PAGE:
In Caracas, motorbikes have been the way to go to save money and to easily navigate through congested city streets. However, motorcyclists are now largely being blamed for creating chaos on the country’s roadways. CCTV’s Martin Markovits reports more.
Venezuela is the world’s third-worst country for motor vehicle-related deaths. Motorcyclists, or “motorizados” as locals call them, are largely at the center of this debate for public safety.
Local NGOs estimate three motorcyclists die every day in Venezuela. However, despite the risks, two-wheelers have become a way of life for many residents, like Roberto Colmenares.
Even after an almost fatal motorcycle accident that cost him his leg, Colmenares says he is committed to his profession. “I keep doing it because it’s my passion, I like bikes a lot,” he says. “Besides, in this period of my life, it’s my livelihood, I work as a motor taxi driver; I have no other source of income.”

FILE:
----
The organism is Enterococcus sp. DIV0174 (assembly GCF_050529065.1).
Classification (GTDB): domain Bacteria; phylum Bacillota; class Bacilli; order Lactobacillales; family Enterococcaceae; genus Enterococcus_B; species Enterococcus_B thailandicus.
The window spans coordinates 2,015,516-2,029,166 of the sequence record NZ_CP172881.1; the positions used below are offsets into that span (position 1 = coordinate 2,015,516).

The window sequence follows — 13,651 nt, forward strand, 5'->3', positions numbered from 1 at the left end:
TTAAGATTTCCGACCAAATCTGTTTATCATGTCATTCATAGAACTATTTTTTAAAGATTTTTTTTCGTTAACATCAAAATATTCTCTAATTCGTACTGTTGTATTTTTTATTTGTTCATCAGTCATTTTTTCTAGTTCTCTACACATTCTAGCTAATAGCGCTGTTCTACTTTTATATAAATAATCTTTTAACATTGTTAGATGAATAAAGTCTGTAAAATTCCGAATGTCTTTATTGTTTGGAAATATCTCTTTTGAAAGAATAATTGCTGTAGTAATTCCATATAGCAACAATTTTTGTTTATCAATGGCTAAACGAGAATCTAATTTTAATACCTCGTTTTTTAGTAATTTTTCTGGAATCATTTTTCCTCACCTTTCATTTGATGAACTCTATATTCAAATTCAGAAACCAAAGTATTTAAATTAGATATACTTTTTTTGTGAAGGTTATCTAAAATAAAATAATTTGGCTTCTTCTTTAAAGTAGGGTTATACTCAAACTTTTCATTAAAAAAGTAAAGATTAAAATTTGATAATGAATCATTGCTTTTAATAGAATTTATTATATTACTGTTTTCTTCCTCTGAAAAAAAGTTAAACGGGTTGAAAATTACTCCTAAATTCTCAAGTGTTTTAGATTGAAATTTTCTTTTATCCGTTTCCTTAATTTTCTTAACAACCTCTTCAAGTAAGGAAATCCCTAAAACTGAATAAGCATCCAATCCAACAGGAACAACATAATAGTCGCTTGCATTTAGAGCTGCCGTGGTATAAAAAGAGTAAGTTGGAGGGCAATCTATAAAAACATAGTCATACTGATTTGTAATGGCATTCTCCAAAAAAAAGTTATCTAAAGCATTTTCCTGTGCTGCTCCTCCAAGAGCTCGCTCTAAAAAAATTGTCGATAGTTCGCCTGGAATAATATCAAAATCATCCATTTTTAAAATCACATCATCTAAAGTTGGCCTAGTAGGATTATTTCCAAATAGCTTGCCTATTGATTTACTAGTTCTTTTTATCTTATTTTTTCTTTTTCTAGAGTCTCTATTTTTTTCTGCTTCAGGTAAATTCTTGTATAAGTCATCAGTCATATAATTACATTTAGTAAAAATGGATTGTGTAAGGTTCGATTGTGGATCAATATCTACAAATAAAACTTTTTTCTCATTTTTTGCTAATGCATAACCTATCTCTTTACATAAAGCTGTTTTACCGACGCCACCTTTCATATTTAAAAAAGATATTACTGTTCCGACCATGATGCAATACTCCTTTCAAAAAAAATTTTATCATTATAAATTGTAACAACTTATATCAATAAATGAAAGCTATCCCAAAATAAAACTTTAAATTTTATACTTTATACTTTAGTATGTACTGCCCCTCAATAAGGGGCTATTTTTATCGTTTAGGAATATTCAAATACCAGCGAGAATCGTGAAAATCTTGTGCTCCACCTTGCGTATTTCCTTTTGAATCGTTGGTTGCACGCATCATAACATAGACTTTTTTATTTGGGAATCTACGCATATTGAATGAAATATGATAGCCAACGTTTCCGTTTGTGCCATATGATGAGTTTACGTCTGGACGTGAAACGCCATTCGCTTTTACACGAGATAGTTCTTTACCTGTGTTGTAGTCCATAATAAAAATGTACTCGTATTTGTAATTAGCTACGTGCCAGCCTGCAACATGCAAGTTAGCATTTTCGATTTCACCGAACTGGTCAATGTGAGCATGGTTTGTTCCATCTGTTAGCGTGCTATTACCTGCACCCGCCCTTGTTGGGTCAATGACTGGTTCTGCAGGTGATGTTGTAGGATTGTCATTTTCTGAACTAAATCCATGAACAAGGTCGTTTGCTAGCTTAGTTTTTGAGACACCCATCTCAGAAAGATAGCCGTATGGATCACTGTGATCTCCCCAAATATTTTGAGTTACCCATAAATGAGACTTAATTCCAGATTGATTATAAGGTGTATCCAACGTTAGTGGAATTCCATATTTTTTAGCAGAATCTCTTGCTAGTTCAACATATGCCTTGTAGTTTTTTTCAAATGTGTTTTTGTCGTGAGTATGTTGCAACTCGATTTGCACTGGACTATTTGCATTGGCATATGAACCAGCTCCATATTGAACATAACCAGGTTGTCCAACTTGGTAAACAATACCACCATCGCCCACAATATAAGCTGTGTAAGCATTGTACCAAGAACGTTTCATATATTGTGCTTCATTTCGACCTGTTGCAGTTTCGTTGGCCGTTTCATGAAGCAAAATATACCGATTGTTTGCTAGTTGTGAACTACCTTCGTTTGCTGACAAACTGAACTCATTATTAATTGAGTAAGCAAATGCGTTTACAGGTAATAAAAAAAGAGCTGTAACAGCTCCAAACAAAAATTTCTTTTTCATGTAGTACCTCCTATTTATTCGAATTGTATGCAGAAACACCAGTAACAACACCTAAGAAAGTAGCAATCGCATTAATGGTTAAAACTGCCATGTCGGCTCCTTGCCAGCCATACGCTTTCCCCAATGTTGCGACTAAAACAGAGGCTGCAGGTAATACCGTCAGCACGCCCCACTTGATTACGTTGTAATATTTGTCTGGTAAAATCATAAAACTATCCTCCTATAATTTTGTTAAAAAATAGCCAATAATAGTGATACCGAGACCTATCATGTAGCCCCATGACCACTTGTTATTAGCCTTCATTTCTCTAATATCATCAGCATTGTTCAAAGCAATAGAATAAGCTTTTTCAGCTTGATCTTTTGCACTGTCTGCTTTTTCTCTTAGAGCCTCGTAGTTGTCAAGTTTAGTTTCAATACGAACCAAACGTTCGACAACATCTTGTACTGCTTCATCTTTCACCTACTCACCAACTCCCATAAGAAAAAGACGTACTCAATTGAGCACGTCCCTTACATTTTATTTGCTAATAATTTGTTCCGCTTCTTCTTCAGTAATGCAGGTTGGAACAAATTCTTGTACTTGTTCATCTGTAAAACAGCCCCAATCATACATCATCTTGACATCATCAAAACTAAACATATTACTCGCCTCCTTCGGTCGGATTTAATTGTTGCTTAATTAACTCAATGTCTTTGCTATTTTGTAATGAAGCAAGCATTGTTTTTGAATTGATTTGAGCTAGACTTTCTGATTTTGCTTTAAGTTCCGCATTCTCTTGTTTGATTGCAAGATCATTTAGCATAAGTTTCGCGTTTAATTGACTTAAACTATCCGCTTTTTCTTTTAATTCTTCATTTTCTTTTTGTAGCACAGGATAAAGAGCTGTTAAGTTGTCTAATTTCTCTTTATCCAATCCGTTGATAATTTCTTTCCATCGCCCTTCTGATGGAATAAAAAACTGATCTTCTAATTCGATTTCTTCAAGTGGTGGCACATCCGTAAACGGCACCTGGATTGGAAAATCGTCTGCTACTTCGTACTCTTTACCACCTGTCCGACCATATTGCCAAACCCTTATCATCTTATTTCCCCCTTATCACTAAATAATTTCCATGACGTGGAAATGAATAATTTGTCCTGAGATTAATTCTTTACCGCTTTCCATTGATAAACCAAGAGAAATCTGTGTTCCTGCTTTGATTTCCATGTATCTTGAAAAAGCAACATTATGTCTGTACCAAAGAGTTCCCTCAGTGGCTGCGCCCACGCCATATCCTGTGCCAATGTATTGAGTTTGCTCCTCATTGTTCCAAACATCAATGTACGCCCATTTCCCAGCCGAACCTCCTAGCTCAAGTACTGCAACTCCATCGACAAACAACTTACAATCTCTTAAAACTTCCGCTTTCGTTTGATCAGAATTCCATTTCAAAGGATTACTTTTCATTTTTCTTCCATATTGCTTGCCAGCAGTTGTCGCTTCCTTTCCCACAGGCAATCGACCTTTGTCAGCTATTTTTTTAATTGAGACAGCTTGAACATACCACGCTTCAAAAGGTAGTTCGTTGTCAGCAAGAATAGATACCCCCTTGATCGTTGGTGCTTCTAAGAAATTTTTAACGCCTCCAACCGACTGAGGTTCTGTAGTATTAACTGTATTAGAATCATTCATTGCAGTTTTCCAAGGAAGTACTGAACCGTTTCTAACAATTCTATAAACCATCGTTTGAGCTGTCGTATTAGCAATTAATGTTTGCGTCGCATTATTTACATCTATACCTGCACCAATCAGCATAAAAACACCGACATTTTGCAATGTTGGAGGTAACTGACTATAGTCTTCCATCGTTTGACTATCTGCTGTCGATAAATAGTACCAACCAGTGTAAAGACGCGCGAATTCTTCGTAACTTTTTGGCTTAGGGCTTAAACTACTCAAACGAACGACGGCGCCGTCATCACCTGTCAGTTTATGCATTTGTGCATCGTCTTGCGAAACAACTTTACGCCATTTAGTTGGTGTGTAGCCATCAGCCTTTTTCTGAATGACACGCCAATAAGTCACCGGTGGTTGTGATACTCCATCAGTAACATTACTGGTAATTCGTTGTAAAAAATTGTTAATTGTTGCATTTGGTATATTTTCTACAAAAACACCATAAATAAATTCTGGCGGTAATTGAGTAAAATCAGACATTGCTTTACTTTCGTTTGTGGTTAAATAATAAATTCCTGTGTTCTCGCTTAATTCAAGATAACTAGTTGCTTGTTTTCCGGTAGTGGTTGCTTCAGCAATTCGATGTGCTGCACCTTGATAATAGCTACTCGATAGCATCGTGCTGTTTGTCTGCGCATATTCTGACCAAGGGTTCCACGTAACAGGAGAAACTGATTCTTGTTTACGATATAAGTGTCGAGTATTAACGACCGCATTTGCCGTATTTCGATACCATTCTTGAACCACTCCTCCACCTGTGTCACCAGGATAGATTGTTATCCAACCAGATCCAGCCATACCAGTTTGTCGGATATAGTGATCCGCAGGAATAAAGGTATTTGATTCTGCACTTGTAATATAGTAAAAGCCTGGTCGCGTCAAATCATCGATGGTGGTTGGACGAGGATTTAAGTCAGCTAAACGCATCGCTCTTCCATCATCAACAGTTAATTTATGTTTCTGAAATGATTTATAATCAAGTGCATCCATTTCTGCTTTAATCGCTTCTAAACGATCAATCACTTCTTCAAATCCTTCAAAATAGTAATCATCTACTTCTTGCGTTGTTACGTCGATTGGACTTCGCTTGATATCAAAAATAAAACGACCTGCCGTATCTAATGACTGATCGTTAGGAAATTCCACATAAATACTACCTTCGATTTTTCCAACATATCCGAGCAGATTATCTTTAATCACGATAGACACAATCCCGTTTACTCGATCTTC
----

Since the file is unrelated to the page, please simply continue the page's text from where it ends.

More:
Roberto Colmenares is not alone. It is estimated that there are some 800,000 registered bikes in Caracas, a city of three million, which is due in part to government policy and an influx of Chinese investment. Motorcycles made with Chinese’s parts have taken off in Venezuela, especially among the country’s poor. One can buy a bike for as little as 200 dollars on the black market.
Even so, the boom of motorcycles has also brought widespread criticism. Local media and pedestrians have decried bikers as a “plague” for their sheer numbers and frequent involvement in crimes.